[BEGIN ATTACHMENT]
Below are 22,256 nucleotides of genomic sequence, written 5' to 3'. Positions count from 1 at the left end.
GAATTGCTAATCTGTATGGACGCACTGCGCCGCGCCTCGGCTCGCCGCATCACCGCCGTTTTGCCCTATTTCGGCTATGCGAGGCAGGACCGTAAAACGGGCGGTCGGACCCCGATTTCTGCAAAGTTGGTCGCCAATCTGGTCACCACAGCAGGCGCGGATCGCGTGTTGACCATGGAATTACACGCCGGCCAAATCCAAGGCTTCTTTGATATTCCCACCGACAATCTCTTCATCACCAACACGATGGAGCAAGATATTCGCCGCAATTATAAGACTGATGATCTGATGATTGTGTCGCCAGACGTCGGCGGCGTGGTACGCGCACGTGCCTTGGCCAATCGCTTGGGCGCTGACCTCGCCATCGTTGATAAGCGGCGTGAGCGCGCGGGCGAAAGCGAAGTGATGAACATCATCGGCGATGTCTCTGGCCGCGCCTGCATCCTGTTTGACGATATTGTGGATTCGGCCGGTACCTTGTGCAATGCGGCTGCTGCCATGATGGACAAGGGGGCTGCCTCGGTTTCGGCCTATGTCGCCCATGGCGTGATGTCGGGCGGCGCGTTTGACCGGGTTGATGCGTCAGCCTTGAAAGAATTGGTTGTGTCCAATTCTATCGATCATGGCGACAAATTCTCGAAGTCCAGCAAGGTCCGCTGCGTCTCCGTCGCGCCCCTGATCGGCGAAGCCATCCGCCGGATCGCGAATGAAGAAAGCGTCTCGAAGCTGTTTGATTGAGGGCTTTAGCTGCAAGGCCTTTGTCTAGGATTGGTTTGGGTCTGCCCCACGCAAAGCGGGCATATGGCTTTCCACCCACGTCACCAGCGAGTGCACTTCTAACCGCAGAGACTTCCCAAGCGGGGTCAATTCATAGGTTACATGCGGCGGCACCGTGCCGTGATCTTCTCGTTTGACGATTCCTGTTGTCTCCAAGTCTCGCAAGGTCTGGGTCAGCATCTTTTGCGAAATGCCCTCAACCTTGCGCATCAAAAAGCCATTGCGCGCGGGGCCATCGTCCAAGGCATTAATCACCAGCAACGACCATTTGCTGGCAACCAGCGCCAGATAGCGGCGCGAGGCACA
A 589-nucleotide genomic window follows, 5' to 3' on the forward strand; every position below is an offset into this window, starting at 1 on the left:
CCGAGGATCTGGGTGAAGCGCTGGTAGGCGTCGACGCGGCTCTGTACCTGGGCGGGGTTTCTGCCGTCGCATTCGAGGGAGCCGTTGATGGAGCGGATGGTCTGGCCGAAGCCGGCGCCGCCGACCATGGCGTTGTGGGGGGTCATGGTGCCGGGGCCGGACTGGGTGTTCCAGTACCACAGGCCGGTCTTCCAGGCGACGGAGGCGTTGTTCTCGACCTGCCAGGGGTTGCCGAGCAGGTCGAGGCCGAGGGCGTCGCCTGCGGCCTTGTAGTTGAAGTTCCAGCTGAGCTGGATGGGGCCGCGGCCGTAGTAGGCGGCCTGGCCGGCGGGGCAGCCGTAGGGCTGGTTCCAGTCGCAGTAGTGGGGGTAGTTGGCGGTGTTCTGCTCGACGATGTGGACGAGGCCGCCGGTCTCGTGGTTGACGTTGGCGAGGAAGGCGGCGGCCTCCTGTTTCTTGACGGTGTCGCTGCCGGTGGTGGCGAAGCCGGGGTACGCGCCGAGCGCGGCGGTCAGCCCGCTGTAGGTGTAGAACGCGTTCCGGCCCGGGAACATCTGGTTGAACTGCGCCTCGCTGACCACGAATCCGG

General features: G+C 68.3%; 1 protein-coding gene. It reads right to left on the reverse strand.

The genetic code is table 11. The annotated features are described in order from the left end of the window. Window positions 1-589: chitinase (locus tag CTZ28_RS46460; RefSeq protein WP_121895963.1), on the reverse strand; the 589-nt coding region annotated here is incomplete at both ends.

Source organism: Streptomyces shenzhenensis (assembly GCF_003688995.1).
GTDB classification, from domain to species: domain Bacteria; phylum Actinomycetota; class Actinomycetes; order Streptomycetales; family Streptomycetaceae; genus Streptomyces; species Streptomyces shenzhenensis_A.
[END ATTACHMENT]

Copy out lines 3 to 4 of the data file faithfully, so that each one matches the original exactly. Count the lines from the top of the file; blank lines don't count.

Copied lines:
A 589-nucleotide genomic window follows, 5' to 3' on the forward strand; every position below is an offset into this window, starting at 1 on the left:
CCGAGGATCTGGGTGAAGCGCTGGTAGGCGTCGACGCGGCTCTGTACCTGGGCGGGGTTTCTGCCGTCGCATTCGAGGGAGCCGTTGATGGAGCGGATGGTCTGGCCGAAGCCGGCGCCGCCGACCATGGCGTTGTGGGGGGTCATGGTGCCGGGGCCGGACTGGGTGTTCCAGTACCACAGGCCGGTCTTCCAGGCGACGGAGGCGTTGTTCTCGACCTGCCAGGGGTTGCCGAGCAGGTCGAGGCCGAGGGCGTCGCCTGCGGCCTTGTAGTTGAAGTTCCAGCTGAGCTGGATGGGGCCGCGGCCGTAGTAGGCGGCCTGGCCGGCGGGGCAGCCGTAGGGCTGGTTCCAGTCGCAGTAGTGGGGGTAGTTGGCGGTGTTCTGCTCGACGATGTGGACGAGGCCGCCGGTCTCGTGGTTGACGTTGGCGAGGAAGGCGGCGGCCTCCTGTTTCTTGACGGTGTCGCTGCCGGTGGTGGCGAAGCCGGGGTACGCGCCGAGCGCGGCGGTCAGCCCGCTGTAGGTGTAGAACGCGTTCCGGCCCGGGAACATCTGGTTGAACTGCGCCTCGCTGACCACGAATCCGG